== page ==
Ohtani, Angels agree on 2-yr., $8.5M deal
ANAHEIM -- The Angels avoided arbitration with two-way star Shohei Ohtani by signing him to a two-year contract worth $8.5 million, the club announced Monday.
The Angels and Ohtani were set to go to an arbitration hearing after failing to agree to terms before the deadline to submit arbitration figures on Jan. 15. Ohtani filed at $3.3 million and Los Angeles countered at $2.5 million. But the Halos instead received some cost certainty by signing Ohtani through 2022, avoiding the arbitration process next year as well. Ohtani will go through arbitration a final time for the ’23 season before becoming a free agent.
Angels general manager Perry Minasian explained that, per club policy, Los Angeles was only open to signing Ohtani to a multi-year deal to avoid arbitration once the deadline to exchange figures had passed. But Minasian credited Ohtani’s agent, Nez Balelo, for finding common ground and getting the deal done. Ohtani is now only one of four Angels signed beyond this season, joining Mike Trout, Anthony Rendon and Justin Upton.
“I think with the one-year deal we just ran out of time because it was a unique case,” Minasian said. “There’s not a lot of examples of players like him. But we further discussed it and talked about a multi-year deal, and we felt like this number lined up over a two-year deal. There's risk and reward to both sides and it made sense for us, obviously, and made sense for them. I'm ecstatic we were able to get a deal done."
"I think the biggest decision moving forward on this two-year deal was to create comfort on both sides," Balelo said. "We want the player to feel comfortable. It's not always about the money. It's not always about the deal. It's to create comfort for him to go out and perform the way we know he can. And I think that was really an important component to us getting something done."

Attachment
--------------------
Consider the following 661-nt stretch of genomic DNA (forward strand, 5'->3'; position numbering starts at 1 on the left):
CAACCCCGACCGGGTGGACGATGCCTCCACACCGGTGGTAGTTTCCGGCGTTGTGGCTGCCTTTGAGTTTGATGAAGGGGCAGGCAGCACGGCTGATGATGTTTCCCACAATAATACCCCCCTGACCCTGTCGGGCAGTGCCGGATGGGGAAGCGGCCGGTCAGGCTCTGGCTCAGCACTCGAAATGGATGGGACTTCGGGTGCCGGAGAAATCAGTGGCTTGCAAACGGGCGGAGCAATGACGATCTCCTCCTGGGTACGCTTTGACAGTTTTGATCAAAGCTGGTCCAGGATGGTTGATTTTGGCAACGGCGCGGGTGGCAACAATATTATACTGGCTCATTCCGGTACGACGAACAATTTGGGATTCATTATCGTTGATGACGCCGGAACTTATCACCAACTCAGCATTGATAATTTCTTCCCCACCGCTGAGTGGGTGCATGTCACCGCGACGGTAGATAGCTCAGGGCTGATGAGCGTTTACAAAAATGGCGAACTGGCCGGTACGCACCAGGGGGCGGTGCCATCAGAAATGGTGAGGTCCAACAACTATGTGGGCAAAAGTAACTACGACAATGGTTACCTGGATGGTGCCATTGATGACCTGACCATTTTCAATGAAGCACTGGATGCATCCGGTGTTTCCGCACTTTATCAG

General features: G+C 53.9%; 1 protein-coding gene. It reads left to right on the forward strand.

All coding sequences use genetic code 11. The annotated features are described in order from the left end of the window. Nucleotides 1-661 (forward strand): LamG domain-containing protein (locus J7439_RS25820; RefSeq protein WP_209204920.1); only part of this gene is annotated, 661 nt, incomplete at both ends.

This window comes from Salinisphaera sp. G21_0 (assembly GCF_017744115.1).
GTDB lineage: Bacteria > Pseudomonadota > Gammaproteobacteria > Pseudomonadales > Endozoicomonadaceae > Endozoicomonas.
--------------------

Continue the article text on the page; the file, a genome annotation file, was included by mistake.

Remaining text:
Ohtani, 26, is attempting to return as a two-way player in 2021, but he is coming off a right elbow/forearm injury sustained during his second start of '20. Ohtani had a down year last season, slashing .190/.291/.366 with seven homers and 24 RBIs in 44 games as a designated hitter and allowing seven runs over 1 2/3 innings in two starts.
But Ohtani is still a rare talent who won the 2018 AL Rookie of the Year Award after hitting .285/.361/.564 with 22 homers and 61 RBIs in 104 games and posting a 3.31 ERA in 10 starts. Ohtani then sustained an injury that caused him to undergo Tommy John surgery, which kept him from pitching in '19.
Ohtani figures to get one last chance to be a two-way player this season, as he could be switched to a full-time position player if he gets injured while pitching again. But he has had a normal offseason, and the club is optimistic he'll be healthy and bounce back in 2021.
"He's feeling great," Minasian said. "Mentally and physically, he's definitely put in the work. What's pretty impressive is just the amount of time and energy this guy puts into his craft. And when you combine that with the talent, we feel like he's going to be a huge part of this club and help us win games in multiple ways. We believe he's a difference-maker type player."
Minasian declined specifics when asked how the club plans to utilize Ohtani this season or what kind of benchmarks it is looking for him to hit as a pitcher and as a hitter. The arrangement will likely be similar to the 2018 and '20 seasons, with Ohtani pitching once a week and serving as DH three to four times a week. It’s something the Angels will hash out in Spring Training.
“We feel like he can help the team in both categories -- on the mound and in the batter’s box,” Minasian said. “He's going to have every opportunity to do that. And he's excited for the opportunity."